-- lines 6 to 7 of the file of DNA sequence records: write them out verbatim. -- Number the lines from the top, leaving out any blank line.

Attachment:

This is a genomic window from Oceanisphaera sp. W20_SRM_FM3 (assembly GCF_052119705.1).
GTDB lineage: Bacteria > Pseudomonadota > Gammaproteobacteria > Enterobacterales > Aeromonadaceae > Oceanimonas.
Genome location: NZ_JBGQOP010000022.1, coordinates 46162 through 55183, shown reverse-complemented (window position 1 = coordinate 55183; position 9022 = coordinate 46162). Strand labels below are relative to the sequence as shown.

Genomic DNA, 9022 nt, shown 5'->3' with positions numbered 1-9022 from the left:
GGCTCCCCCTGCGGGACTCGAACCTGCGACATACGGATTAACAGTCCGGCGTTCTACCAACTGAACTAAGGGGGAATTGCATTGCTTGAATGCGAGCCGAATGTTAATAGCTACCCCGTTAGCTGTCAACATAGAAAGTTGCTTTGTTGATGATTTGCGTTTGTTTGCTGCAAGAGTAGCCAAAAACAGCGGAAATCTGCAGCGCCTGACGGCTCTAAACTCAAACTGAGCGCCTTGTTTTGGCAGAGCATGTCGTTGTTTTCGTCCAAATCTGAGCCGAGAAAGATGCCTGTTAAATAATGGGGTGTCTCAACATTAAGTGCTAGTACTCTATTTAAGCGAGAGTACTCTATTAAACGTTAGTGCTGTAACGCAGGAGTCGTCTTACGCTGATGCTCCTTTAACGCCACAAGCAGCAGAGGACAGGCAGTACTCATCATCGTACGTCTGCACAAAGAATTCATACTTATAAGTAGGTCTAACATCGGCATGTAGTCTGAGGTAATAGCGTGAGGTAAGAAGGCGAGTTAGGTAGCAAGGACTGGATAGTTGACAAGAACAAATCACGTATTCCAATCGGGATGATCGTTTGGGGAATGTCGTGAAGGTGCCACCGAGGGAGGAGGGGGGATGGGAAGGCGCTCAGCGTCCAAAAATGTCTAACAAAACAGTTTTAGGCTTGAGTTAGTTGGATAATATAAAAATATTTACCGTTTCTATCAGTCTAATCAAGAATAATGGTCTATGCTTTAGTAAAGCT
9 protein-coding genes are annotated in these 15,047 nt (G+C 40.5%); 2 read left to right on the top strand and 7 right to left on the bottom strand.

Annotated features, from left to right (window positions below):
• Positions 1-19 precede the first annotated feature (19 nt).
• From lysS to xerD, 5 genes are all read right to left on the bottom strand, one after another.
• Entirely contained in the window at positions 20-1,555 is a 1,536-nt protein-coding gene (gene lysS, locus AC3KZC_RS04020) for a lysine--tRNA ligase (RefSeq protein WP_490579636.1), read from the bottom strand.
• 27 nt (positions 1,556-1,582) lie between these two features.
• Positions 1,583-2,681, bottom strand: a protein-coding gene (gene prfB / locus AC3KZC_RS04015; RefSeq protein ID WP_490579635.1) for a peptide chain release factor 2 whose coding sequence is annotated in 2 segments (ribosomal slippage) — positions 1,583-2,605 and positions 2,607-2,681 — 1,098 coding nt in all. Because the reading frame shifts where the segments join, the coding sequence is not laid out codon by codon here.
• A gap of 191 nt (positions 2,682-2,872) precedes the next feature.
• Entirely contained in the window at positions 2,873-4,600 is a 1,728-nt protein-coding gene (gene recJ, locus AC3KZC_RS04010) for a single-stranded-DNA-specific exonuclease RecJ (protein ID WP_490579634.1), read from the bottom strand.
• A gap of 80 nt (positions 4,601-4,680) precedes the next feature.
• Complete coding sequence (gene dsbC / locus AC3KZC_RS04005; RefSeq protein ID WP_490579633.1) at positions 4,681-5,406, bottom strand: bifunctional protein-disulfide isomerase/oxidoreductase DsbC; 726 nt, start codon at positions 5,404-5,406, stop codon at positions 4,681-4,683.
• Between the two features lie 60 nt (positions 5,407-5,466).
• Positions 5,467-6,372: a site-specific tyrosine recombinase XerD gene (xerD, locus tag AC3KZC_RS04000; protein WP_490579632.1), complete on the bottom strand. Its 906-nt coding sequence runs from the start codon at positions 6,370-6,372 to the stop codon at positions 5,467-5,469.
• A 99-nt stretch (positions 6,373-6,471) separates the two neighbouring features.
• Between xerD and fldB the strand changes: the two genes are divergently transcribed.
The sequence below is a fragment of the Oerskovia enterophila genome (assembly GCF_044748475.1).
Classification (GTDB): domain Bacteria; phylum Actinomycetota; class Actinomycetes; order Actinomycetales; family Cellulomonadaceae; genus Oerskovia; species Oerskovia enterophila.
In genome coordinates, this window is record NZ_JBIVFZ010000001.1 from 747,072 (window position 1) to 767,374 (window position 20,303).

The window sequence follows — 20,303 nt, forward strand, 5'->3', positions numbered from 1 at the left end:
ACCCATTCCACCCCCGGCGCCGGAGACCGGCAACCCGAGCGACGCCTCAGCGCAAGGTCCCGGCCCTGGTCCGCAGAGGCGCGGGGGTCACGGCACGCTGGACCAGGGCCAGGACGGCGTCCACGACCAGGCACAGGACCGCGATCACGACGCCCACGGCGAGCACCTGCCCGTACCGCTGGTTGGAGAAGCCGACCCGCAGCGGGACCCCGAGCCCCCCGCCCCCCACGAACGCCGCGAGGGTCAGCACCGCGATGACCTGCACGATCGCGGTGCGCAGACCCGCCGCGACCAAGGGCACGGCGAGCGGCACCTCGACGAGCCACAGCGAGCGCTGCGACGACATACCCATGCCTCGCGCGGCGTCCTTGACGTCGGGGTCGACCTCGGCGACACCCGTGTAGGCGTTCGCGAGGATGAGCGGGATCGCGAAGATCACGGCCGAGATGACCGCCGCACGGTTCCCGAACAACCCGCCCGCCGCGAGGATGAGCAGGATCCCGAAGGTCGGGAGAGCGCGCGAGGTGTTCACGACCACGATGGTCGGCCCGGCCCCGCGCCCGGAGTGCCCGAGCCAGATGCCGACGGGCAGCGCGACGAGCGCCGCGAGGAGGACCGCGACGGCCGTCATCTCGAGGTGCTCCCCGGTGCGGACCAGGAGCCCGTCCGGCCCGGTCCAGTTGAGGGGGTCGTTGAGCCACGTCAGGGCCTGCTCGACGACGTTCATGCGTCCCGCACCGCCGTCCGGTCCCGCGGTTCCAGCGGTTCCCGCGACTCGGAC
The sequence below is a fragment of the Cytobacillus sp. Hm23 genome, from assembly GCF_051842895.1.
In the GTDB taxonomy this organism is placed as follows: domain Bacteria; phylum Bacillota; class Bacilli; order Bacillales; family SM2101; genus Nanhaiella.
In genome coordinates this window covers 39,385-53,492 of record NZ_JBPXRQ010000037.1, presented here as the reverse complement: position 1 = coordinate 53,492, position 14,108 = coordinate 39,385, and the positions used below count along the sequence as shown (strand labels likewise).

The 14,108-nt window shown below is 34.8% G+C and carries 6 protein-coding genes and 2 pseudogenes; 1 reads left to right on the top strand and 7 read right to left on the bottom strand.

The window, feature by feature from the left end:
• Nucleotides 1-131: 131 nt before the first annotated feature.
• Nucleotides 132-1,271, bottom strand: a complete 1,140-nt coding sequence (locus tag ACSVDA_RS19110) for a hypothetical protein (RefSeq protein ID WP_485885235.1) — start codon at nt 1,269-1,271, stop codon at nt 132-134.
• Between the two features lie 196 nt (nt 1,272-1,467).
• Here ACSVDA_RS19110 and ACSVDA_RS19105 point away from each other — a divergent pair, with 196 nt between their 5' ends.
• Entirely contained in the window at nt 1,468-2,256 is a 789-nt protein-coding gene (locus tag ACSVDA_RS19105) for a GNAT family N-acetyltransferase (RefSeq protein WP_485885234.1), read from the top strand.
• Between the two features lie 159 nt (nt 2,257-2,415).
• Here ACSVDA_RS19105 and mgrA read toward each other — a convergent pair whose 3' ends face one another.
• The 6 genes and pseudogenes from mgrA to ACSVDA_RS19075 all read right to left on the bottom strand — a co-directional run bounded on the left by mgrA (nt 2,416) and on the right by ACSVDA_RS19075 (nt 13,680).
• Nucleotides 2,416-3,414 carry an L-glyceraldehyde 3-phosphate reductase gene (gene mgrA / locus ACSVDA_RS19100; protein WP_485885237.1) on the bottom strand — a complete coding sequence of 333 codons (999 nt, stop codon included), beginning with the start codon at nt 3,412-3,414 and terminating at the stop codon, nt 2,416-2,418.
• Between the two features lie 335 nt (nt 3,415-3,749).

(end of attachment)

9 protein-coding genes are annotated in these 15,047 nt (G+C 40.5%); 2 read left to right on the top strand and 7 right to left on the bottom strand.

Annotated features, from left to right (window positions below):